differently than the Judy default.  If the Judy default method of handling malloc()  fails
       are OK, then use the first method.

       There are two (2) categories of Judy error returns, (or for any dynamic ADT):

       1) User programming errors (bugs) such as memory corruption or invalid pointers.
       2)  Out-of-memory  (malloc() failure) with Insert (Set) or Delete (Unset) when modifying a
       Judy array.  Not all calls to insert and delete call malloc(), so they  may  succeed  even
       when a call to malloc() would fail.

       There are roughly three (3) methods of handling errors when using the macros:

1) Default Error Handling Method

       The default is to print error messages to stderr, for example:

       File 'YourCfile.c', line 1234: JudyLIns(), JU_ERRNO_* == 2, ID == 321
       This  indicates  that an error occurred in the JudyLIns() function at line 321.  Line 1234
       is the line in 'YourCfile.c' where the JLI() call failed.  JU_ERRNO_* ==  2  is  equal  to
       JU_ERRNO_NOMEM  (as  defined in the Judy.h file).  The ID number indicates the source line
       number in the function where the error originated.  Your program then terminates  with  an
       exit(1);.   By  default, both categories of Judy error returns are printed this way.  (The
       'ID == 321' is for die hards that want more detail or for debugging Judy itself.)

2) Disable Macro Error Handling

       When your program is "bug free", the only errors returned  should  be  malloc()  failures.
       Therefore  all  error  returns  can  be treated as a malloc() failure.  By using the below
       #define, all error testing and printing is turned off.  Additional code needs to be  added
       to  the code that can have malloc() failures.  Judy was designed to leave the same data in
       the array before the call if a malloc() fail occurs.  (During testing of  Judy,  we  found
       very  few  malloc()/OS's  that  were bug free after a malloc() failure.  Sometimes it took
       weeks to discover because most systems go into a  paging  frenzy  before  running  out  of

       #define JUDYERROR_NOTEST 1
       (in your program code), or

       cc -DJUDYERROR_NOTEST sourcefile -lJudy
       (on your command line).

       // This is an example of how to program using method two (2).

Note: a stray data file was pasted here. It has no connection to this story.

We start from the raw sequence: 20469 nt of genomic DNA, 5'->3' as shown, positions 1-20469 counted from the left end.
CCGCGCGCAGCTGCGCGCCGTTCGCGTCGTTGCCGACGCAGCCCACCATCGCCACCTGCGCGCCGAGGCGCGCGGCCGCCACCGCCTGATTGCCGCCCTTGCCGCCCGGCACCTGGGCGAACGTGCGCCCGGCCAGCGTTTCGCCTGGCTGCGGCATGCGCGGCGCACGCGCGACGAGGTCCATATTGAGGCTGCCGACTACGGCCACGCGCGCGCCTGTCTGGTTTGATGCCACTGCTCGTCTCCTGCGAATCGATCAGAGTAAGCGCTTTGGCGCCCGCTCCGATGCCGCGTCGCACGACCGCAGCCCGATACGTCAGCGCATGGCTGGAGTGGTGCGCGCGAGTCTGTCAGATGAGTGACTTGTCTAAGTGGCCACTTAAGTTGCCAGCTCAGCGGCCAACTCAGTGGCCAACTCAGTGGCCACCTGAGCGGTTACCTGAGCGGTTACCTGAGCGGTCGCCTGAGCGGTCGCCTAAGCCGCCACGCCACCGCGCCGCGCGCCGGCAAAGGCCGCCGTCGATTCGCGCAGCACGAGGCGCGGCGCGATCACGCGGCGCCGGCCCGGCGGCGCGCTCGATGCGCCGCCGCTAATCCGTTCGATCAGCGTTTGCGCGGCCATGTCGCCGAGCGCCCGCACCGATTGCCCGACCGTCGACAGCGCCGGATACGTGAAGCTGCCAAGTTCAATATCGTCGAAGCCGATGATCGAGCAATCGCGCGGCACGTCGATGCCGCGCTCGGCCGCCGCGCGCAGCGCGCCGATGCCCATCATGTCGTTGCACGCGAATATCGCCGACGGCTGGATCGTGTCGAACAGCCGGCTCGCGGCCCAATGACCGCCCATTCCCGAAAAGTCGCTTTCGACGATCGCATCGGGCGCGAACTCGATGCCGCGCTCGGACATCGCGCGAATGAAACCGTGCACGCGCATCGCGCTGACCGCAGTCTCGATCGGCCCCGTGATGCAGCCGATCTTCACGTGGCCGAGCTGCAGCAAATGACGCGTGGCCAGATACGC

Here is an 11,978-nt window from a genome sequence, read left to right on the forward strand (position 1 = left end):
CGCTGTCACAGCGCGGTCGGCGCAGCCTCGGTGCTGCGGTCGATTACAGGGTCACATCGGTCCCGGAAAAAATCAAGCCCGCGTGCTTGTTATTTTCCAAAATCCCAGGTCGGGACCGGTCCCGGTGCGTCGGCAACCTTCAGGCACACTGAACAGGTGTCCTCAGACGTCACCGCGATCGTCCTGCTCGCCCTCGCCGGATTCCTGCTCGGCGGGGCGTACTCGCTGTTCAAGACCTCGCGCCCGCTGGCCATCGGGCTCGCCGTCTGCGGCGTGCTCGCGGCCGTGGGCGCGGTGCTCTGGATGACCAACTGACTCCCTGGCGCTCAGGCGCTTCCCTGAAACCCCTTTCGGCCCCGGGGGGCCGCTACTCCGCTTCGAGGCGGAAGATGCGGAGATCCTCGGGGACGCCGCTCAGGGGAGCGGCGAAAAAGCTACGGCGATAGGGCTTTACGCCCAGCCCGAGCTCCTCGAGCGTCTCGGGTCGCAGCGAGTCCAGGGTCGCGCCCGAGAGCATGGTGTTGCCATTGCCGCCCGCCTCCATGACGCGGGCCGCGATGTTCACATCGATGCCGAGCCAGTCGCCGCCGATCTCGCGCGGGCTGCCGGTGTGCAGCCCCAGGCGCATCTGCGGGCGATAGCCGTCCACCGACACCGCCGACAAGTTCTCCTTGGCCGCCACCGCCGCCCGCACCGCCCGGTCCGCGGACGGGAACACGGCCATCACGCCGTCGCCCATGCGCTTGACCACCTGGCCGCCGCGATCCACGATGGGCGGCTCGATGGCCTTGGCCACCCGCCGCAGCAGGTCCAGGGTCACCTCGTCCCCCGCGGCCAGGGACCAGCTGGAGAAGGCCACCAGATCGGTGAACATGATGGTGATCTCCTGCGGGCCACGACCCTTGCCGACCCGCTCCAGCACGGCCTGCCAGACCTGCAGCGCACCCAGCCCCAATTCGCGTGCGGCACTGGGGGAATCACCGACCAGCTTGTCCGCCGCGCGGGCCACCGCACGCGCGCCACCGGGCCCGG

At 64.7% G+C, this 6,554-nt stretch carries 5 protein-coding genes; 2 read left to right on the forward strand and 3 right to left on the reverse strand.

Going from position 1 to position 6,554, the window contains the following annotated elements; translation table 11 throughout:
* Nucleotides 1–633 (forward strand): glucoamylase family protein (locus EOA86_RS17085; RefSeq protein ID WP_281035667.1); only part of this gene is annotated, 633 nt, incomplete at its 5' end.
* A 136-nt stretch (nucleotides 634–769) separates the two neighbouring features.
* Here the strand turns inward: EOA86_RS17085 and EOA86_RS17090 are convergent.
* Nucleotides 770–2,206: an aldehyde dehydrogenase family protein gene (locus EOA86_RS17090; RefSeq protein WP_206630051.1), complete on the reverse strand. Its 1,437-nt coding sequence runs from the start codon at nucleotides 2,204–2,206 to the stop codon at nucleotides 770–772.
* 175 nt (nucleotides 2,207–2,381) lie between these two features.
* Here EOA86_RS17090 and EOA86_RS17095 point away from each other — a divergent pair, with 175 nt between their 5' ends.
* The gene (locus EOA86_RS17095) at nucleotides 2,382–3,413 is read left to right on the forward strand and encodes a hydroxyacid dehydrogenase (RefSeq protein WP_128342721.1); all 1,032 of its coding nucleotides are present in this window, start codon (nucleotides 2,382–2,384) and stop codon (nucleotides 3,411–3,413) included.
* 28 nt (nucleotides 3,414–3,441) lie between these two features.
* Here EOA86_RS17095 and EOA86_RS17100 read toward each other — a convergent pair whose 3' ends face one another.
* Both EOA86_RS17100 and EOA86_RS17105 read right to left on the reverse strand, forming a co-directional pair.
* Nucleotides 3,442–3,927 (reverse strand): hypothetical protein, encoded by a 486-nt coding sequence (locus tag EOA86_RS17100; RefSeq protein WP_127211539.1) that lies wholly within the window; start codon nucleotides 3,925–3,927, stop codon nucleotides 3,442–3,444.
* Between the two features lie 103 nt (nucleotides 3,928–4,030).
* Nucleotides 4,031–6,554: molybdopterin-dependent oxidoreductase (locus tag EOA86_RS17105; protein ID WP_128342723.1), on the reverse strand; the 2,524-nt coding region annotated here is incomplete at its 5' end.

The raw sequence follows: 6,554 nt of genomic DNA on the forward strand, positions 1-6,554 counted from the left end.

JLI(PValue, PLArray, Index);
       if (PValue == PJERR) goto out_of_memory_handling;

       JLD(RC_int, PLArray, Index);
       if (RC_int == JERR) goto out_of_memory_handling;

       J1S(RC_int, P1Array, Index);
       if (RC_int == JERR) goto out_of_memory_handling;

       J1U(RC_int, P1Array, Index);
       if (RC_int == JERR) goto out_of_memory_handling;

       Note:  Without 'JUDYERROR_NOTEST' defined, the 'goto out_of_memory_handling' will never be
       executed and will be optimized out by the compiler.  The default method will  be  used  --
       Macro will print error information if an error occurs as explained above.

       With  'JUDYERROR_NOTEST'  defined, the 'goto out_of_memory_handling' will be executed when
       an error occurs -- which should only happen when malloc() fails.

3) User-Specified JUDYERROR() Macro Method

       The JUDYERROR() macro (in Judy.h) provides  flexibility  for  handling  error  returns  as
       needed  to  suit  your program while still using the Judy array macros instead of function
       calls.  You can use a different JUDYERROR() macro  to  suit  your  needs.   The  following
       example  is  a  possible alternative to the default. It is used to distinguish between the
       two  types  of  errors  (described  above),  and  explicitly  test   for   the   remaining
       JU_ERRNO_NOMEM errors possible in your program.

       // This is an example of Judy macro API to continue when out of memory
       // and print and exit(1) when any other error occurs.

       #ifndef JUDYERROR_NOTEST
       #include <stdio.h>  // needed for fprintf()

       // This is the macro that the Judy macro APIs use for return codes of -1:

       #define JUDYERROR(CallerFile, CallerLine, JudyFunc, JudyErrno, JudyErrID) \
       {                                                                         \
           if ((JudyErrno) != JU_ERRNO_NOMEM) /* ! a malloc() failure */         \
           {                                                                     \
               (void) fprintf(stderr, "File '%s', line %d: %s(), "               \
                   "JU_ERRNO_* == %d, ID == %d\n",                               \
                   CallerFile, CallerLine,                                       \
                   JudyFunc, JudyErrno, JudyErrID);                              \
               exit(1);                                                          \
           }                                                                     \
       #endif // JUDYERROR_NOTEST not defined
       This  error handling macro must be included before the #include <Judy.h> statement in your


       Judy1(3), JudyL(3), JudySL(3), JudyHS(3)